May 23, 2022 4 min read

One of the most challenging aspects of Flexible Dieting or If It Fits Your Macros (IIFYM) is not only tallying your daily macro amounts but also figuring out how many grams of carbs, protein, and fat are in the foods you eat.

Luckily the technology most of us have at our fingertips has made this process a whole lot less painful and this guide will help even those that might not be tech savvy make sense of how to count macros.

This guide will cover 3 popular ways to keep track of macros: 1. Using food nutritional labels to calculate macros. 2. Using a digital food scale to calculate macros. 3. Using MyFitnessPal to tally daily macros.

I personally use a combination of all three, but some may just use one method or 2 methods based on their access to or comfortability with technology.

Counting Macros Using Nutritional Labels

Healthy Eater

Almost all foods that are sold in grocery stores have food labels except for fresh produce. But, stores such as Trader Joes and similar even have much of their produce bagged and nutritionally labeled as well.

There are 5 Items to locate on the food's nutritional label.

  1. Serving size. If you are eating more than one serving multiply all your macros by the number you are eating.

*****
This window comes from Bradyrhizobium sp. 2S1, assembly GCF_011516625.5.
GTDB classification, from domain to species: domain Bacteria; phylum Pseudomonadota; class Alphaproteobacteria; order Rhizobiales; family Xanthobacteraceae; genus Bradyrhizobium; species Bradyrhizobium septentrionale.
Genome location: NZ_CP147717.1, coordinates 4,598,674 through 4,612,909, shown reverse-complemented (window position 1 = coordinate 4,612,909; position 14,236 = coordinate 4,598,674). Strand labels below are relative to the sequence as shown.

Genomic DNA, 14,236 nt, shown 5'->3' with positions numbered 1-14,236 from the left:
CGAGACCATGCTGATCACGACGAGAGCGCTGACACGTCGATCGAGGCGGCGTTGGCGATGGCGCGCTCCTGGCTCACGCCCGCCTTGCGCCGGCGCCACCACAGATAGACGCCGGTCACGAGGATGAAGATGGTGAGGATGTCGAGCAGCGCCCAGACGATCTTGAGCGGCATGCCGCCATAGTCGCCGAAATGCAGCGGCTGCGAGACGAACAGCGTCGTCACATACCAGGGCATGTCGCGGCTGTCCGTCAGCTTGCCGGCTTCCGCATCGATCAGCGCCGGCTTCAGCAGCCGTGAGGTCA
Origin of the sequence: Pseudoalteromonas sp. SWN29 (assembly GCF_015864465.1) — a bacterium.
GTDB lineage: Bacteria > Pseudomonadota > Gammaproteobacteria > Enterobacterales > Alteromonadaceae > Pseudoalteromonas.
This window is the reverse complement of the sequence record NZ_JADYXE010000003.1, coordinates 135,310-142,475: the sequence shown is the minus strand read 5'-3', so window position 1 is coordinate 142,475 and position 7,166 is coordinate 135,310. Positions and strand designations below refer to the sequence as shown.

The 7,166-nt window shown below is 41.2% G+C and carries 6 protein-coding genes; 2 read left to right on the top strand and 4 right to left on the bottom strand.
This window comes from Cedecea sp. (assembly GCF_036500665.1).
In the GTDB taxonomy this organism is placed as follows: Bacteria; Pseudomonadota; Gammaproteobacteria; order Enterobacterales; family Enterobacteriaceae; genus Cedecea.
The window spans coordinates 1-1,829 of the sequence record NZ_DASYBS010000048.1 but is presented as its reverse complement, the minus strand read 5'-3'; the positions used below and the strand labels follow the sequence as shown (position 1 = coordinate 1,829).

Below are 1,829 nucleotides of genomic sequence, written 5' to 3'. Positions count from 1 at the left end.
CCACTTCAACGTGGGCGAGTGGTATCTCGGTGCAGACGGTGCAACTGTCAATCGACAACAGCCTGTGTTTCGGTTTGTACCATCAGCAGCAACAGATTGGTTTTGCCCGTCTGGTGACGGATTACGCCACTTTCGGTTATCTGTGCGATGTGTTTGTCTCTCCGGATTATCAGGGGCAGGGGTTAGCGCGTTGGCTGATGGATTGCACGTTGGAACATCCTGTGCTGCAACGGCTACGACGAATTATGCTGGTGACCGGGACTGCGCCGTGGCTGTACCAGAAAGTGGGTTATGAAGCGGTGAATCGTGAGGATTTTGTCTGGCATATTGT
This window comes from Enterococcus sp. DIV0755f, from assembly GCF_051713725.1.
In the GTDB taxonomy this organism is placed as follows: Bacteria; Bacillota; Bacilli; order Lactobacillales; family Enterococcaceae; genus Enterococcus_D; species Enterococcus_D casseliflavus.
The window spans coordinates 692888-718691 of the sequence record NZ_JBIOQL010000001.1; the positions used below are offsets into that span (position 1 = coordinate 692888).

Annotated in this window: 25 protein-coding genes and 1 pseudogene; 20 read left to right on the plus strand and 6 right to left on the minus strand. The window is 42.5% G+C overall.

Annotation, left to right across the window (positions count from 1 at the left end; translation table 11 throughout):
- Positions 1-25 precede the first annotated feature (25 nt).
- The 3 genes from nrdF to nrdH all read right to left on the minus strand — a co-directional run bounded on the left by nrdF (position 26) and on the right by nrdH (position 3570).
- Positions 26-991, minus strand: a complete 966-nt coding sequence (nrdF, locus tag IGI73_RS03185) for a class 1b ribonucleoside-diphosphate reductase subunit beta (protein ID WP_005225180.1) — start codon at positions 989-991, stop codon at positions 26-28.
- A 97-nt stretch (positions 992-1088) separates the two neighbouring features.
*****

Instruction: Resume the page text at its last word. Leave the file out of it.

2. Total Fat

  3. Total Carbs : You can subtract the fiber grams from this amount to get your Net Carbs. Net carbs are the one's your body can actually use for energy, but some just track total carbs to keep things simpler.

  4. Fiber

  5. Protein


In figure one I find that per 1/4 cup serving; I'm getting 2.5 grams of fat, 23 net carbs, and 5 grams of protein. Also note the fiber as you should aim to eat about 25-40 grams per day.

You can then record this information in a food journal or enter it into a food tracking application.

Remember to do this with every food you eat during a particular day. Prepared meals will already have the macro amounts of ALL ingredients listed on the label.

Some foods may list the serving size in ounces or grams, and again, some foods such as meats and vegetables may not have macro information on their label. If this is the case you'll need to use a digital food scale.